Peterson: You can also create a baseline of relaxation by asking some neutral questions about the weather or the drive to the interview…
Karinch: And then get a sense of what’s normal, how does she sound when she’s telling the truth and fairly relaxed? Look for deviations from that and see if there might be tension. And the tension could related to maybe a shift in motivation it could relate to an embellishment about a statement. Usually normal people will show stress if they’re stretching the truth or telling an out-and-out lie.
Peterson: Karinch says that another way to nurture a successful conversation is to use motivators such as flattery…
Karinch: One of the conversation motivators is “pride and ego up,” that’s how you would describe it if you were an interrogator. And it just means flattery. But it also means that you could take someone down a notch. Flattery generally will help the connection with most people, they want to feel complimented. So you make them feel more important perhaps, especially if it’s a hostile witness, you want to try to make the person feel important, feel as though the information that he or she has to offer is very important. That should nurture a connection. But then you could also do the opposite, and make that person feel much smaller, less worthwhile, as though the information she has to offer doesn’t matter. That’s a “pride and ego down.” And what you want to do immediately after that is, because severing a connection or at least starting to sever a connection, do something after that to pull the person back to you. Return a compliment a little bit after that.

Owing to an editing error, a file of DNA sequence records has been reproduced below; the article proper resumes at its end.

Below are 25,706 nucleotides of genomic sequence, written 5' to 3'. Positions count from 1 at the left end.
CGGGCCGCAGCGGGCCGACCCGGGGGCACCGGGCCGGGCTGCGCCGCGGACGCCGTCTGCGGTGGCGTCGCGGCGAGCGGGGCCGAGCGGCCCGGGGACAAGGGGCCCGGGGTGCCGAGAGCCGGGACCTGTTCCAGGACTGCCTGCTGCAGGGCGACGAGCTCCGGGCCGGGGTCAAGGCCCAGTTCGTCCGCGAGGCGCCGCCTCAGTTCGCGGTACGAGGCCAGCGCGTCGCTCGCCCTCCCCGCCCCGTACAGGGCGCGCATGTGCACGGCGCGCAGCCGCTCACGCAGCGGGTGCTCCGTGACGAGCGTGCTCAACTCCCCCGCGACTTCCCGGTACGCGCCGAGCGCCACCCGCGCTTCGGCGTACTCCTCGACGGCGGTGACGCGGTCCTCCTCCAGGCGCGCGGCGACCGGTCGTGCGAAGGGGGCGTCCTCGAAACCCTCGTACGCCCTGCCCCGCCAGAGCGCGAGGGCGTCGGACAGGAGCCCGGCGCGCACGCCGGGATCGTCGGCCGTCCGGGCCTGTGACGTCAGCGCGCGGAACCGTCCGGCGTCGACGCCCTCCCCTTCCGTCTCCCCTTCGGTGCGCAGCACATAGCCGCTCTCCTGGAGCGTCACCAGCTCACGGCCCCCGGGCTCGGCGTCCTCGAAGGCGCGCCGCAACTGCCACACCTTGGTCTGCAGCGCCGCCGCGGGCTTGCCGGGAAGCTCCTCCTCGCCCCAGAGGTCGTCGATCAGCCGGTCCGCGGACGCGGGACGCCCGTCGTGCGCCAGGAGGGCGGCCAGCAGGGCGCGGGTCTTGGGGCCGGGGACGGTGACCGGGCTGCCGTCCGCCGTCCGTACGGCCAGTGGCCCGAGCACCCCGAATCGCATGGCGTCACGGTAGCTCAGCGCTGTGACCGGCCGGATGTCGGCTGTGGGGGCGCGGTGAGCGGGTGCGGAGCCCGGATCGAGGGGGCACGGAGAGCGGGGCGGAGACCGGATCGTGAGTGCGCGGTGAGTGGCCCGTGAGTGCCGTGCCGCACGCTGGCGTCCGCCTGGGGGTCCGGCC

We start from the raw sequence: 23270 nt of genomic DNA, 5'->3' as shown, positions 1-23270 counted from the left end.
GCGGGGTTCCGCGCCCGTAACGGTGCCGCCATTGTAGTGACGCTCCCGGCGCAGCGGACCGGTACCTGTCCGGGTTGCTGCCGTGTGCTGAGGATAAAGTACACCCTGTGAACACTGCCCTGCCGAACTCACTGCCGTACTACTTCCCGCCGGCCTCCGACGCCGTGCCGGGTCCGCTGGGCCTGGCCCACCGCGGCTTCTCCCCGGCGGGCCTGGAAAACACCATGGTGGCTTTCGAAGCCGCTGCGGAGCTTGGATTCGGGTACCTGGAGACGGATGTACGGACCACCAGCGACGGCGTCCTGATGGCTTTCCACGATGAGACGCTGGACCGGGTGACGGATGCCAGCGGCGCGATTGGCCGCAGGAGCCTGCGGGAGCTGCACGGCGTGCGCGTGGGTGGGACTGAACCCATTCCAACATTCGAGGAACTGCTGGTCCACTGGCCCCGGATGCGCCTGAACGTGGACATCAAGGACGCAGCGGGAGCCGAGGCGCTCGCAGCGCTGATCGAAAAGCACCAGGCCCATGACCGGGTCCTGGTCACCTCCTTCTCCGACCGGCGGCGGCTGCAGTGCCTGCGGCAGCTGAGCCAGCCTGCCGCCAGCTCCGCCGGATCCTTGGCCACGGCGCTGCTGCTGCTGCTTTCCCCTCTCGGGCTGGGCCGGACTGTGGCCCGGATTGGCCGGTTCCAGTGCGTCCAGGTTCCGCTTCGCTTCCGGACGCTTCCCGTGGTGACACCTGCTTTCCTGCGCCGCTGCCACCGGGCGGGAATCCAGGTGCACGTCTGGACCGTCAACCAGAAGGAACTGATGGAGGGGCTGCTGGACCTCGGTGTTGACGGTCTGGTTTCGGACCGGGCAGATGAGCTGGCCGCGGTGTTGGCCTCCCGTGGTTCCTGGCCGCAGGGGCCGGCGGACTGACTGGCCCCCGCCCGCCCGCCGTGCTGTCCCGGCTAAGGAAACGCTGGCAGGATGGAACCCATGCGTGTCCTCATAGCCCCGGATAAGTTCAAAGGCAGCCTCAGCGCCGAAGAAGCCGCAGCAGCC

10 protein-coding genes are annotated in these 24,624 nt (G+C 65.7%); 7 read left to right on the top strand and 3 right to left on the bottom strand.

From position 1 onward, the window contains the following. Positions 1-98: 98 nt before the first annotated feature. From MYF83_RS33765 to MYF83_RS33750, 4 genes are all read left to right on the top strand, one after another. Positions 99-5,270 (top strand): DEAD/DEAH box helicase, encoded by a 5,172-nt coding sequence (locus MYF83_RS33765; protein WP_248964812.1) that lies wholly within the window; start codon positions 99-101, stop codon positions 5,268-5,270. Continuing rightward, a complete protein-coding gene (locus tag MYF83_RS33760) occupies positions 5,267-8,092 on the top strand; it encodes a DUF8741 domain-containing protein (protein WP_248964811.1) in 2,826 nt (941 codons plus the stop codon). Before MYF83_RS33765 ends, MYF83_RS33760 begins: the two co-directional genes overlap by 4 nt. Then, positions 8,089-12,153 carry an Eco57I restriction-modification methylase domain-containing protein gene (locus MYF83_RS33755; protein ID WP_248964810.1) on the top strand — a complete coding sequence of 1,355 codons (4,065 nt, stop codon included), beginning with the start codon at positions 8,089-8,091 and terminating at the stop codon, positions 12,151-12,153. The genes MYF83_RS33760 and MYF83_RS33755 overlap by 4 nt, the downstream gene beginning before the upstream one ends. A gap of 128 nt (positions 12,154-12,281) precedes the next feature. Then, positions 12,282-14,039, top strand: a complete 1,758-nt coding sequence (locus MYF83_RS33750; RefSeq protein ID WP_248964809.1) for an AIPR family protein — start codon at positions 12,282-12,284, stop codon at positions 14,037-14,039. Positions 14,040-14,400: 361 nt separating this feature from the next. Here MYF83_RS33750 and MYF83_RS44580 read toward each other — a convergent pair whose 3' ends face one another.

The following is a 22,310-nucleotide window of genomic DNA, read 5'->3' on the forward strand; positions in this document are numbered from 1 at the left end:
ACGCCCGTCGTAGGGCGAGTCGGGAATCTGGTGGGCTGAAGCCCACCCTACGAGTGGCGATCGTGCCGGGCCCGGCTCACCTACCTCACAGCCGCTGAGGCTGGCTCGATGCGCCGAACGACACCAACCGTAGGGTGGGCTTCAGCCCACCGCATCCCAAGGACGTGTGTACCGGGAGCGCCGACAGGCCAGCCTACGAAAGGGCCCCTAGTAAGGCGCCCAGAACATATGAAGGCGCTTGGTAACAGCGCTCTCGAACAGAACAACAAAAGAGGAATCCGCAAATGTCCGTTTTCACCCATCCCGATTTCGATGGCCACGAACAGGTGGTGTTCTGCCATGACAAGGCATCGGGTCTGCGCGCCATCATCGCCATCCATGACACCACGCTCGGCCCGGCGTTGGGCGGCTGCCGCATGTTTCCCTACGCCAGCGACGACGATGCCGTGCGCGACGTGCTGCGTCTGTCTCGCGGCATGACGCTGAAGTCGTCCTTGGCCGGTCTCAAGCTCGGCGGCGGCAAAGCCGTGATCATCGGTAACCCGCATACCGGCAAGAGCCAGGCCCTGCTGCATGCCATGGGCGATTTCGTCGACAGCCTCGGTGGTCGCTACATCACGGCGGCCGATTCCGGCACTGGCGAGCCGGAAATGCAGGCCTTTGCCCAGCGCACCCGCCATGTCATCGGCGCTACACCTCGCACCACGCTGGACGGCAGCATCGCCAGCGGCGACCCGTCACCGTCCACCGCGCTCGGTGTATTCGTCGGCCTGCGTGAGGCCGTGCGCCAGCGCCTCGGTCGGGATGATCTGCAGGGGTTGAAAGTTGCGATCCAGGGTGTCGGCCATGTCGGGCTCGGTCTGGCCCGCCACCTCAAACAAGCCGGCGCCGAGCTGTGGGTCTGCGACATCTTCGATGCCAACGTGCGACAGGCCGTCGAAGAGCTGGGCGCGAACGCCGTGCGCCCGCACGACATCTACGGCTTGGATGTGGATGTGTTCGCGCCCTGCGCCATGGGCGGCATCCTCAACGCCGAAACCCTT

Peterson: Curiosity is also a tactic that can get a reluctant subject to open up…
Karinch: If you want to try to figure out if a person is not forthcoming will talk to you, try to get that person curious about what you have to say next. Let that person know that you’re very curious about what he or she has to say. Try to arouse curiosity in something, say plant a seed, “I know something that you don’t” and I’m going to plant that seed, and you’re going to curious and maybe you’ll start talking to me then.